Youth Homelessness Does Not Look Like Adult Homelessness. So Why Develop Plans The Same?

Okay, sit back. Pour a glass of wine. Grab a blanket.

About to have my way with this entire homeless youth debacle in Central Florida.

Let's try and make this as simple of a solution as possible for our so-called community leaders, decision-makers, administrators and elected officials.

Without having them scratch the dandruff out of their heads. Trying to piece this all together for our young people.

Because of some of us have been here for 2 years.

 Looking at our out-dated, ineffective, wasteful and atrocious homeless youth plans.

Trying to purify stupid.

Stay with me. Anyone with a child can follow this. If you do not have a child, borrow a close friend's child throughout this post.

Let's start with childhood trauma.

Childhood trauma is at the crux of our homeless youth problem in our community. And it is going to require a community solution.

It’s a parent dying. It’s divorce. It’s living in an abusive household.

It’s being sexually violated. It’s being neglected. It’s seeing your mom be abused. Or a sibling.

It’s living with a person who is constantly depressed or mentally ill.

You know, the (bleep) up stuff no child should have to go through in their life.

At a local elementary school in Southwest Florida, more than 88 percent of its families qualify for some sort of pub­lic assistance.

Many of their students are in foster care. Many are homeless.

Last year, 13 of their students experienced the death of an immediate guardian. These kids grow up. In foster care.

And leave foster care into our homeless youth population. Carrying with them, all of their childhood traumas and experiences.

For our homeless youth, you can feed him breakfast, lunch and dinner. Pay their electric bill. Pay their cell phone bill.

But what’s really needed is for them to be taught about self-reliance. The importance of economic freedom.

The dignity and discipline of standing on your own damn 2 feet.

Community involvement by working and paying taxes. Working for free with a local business if you can't find a job. And turning that free work into a job opportunity.

Made available through formal partnerships with local small businesses to make their next new hire a young person who has exited foster care. And in the meantime, one youth will intern without pay for the summer.

Learn the skills of that job while their rent is being paid for by local organizations. A mix of federal and state investment dollars. Sit down for a job interview at the end of the summer.

Made available through a formal agreement about the creation of new job interviews upon successful completion of those internships.

A community jobs program developed by those organizations that hold the federal/state contracted dollars into the multi-millions.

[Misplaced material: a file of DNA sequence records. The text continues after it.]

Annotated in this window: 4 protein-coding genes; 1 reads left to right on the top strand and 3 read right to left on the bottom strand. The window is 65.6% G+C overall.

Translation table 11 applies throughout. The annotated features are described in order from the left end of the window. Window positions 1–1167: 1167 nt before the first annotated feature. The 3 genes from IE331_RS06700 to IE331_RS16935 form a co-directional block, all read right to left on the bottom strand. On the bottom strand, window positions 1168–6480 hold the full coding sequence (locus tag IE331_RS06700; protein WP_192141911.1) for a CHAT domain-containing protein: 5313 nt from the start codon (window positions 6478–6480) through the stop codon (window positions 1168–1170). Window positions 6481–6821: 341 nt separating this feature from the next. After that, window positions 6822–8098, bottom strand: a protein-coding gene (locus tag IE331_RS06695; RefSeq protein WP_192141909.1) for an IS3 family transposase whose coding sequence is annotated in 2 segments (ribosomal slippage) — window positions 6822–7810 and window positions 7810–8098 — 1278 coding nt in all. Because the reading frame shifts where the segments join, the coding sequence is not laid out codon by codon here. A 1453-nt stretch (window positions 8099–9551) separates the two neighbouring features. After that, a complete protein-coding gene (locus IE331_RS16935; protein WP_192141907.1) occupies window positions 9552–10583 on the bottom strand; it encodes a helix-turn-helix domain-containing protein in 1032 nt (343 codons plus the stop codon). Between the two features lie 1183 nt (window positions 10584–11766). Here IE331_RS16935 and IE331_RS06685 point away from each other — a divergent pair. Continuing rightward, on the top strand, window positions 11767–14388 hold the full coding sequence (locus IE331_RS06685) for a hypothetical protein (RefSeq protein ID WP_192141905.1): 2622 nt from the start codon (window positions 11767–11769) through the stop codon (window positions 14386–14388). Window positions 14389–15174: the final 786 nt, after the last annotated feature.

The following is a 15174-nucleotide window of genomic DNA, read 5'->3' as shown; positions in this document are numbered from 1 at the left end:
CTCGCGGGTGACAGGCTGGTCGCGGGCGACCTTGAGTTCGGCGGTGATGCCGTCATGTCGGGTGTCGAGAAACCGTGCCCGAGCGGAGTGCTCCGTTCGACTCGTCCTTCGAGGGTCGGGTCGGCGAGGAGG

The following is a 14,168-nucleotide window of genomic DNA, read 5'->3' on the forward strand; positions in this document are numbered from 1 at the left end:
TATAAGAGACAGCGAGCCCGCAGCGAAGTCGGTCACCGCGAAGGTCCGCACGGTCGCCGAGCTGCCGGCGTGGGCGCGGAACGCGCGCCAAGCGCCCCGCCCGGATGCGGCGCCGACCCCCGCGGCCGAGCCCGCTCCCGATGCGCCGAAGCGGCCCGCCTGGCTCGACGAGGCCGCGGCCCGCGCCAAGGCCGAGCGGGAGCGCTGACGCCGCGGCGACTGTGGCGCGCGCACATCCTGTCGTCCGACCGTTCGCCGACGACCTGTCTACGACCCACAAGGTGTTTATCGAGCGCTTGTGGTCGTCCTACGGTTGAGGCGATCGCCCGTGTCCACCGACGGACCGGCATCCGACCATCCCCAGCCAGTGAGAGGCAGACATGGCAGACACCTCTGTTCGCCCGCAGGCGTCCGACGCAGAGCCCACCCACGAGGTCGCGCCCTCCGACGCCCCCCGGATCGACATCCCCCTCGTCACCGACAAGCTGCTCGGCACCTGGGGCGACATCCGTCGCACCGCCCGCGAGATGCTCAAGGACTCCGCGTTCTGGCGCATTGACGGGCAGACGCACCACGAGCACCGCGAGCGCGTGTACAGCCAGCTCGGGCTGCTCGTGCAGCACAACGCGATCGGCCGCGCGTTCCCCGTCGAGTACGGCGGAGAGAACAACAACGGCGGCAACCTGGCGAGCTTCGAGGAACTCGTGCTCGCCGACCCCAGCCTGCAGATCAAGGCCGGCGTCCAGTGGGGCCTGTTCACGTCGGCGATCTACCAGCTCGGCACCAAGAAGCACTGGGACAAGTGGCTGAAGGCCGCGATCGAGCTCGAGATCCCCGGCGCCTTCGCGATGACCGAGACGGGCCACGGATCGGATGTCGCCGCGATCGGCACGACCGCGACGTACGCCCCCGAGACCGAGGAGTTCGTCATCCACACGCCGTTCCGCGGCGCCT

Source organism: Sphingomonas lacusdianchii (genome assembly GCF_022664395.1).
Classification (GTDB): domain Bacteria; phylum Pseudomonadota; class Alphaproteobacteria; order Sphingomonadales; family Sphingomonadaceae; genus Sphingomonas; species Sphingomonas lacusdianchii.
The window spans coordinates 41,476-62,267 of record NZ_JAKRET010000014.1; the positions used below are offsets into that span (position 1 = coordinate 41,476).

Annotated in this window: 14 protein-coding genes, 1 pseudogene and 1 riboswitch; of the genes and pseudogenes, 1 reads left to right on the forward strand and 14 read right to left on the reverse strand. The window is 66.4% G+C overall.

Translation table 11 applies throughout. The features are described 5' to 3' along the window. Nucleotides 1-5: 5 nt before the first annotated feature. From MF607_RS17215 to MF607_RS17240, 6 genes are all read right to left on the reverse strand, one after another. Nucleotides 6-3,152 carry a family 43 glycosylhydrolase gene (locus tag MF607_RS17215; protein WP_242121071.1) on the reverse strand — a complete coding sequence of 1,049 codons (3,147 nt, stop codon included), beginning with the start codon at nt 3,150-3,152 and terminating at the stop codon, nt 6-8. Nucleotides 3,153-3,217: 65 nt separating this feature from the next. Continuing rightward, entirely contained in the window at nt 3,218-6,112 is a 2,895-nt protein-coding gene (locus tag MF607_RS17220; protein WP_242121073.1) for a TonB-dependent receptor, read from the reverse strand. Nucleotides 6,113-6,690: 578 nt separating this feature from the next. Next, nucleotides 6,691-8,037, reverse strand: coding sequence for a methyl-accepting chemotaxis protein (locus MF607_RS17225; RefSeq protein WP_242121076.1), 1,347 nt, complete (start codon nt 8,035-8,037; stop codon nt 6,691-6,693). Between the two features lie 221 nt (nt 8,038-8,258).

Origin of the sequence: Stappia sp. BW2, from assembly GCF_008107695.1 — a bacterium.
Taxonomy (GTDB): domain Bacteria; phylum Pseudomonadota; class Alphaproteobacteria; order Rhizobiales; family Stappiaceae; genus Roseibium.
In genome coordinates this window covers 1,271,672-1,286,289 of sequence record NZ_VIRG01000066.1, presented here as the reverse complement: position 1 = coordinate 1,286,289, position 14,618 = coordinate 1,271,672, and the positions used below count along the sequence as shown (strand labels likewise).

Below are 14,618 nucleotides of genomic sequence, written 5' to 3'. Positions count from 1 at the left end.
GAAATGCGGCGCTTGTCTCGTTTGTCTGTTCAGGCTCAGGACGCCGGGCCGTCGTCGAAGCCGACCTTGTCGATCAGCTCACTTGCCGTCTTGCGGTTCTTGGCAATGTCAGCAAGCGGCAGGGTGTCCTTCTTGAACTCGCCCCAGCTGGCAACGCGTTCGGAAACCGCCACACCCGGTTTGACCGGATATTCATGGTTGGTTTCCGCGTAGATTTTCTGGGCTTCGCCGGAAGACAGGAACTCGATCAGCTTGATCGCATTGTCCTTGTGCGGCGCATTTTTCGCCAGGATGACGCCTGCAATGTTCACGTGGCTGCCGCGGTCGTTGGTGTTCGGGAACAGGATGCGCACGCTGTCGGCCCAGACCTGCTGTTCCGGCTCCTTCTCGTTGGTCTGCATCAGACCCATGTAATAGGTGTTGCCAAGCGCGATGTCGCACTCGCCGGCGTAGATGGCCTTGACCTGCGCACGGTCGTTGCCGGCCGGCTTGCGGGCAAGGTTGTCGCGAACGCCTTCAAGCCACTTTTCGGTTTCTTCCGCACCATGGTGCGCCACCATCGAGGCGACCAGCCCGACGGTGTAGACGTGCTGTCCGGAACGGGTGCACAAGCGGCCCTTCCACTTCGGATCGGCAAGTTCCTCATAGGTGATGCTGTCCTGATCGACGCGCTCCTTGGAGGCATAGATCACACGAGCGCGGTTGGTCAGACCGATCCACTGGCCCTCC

That has actual steady jobs available. Especially for our young people who have exited foster care and are homeless.

Yet this local school made some fundamental changes in their thinking. And in their approach.

And it all started with statistics. Data. Research. It's why I love what I do.

Data tells us how many teenagers are getting pregnant. How many homeless kids are graduating from high school. How many people are using alcohol and drugs.

Changes in the stats of our young people for the worse indicate a problem.

The stress of childhood trauma has physical manifesta­tions in brain development. Emily Lemieux. So while discipline actions such as detention might have their place, the approach a school takes on its homeless kids requires a paradigm shift.

And that shift requires the commu­nity as a whole: government, nonprof­its, school districts, chambers of commerce, businesses, hospitals.

Everyone at the table. And the community circles around our homeless youth. And figures out the life solutions on a local level.

Everyone pushing the rock up the hill. In the same direction. Together. Using the resources right in front of us.

Coordinated. Youth-centered. Trauma-informed. Positive youth development approaches.

Raising our kids, for Pete sakes. That's the job.

Does it make any sense to continue to send out parent-teacher conference letters to addresses in the school system when we know that kid has no involved available adult to him or her to attend?

Then know this fact, but choosing to ignore it. Because the federal government hasn't told us to act on solving the problem. The state hasn't told us the solution on how to fix the problem.

Does it make any sense to continue to send school professionals, community outreach workers, homeless youth providers, etc., to at-risk youth trainings when these out-dated trainings are not working for our kids?

Because the federal government hasn't told us to act on solving the problem. The state hasn't told us the solution on how to fix the problem.

So we sit here. Soiling ourselves. Waiting for the other adults to give us the permission like children that will allow us to come together to solve a problem for our kids.

Last time I checked, we're adults. Be the adult. Or remove yourself from the conversation. We'll come get you, when and if, you're needed.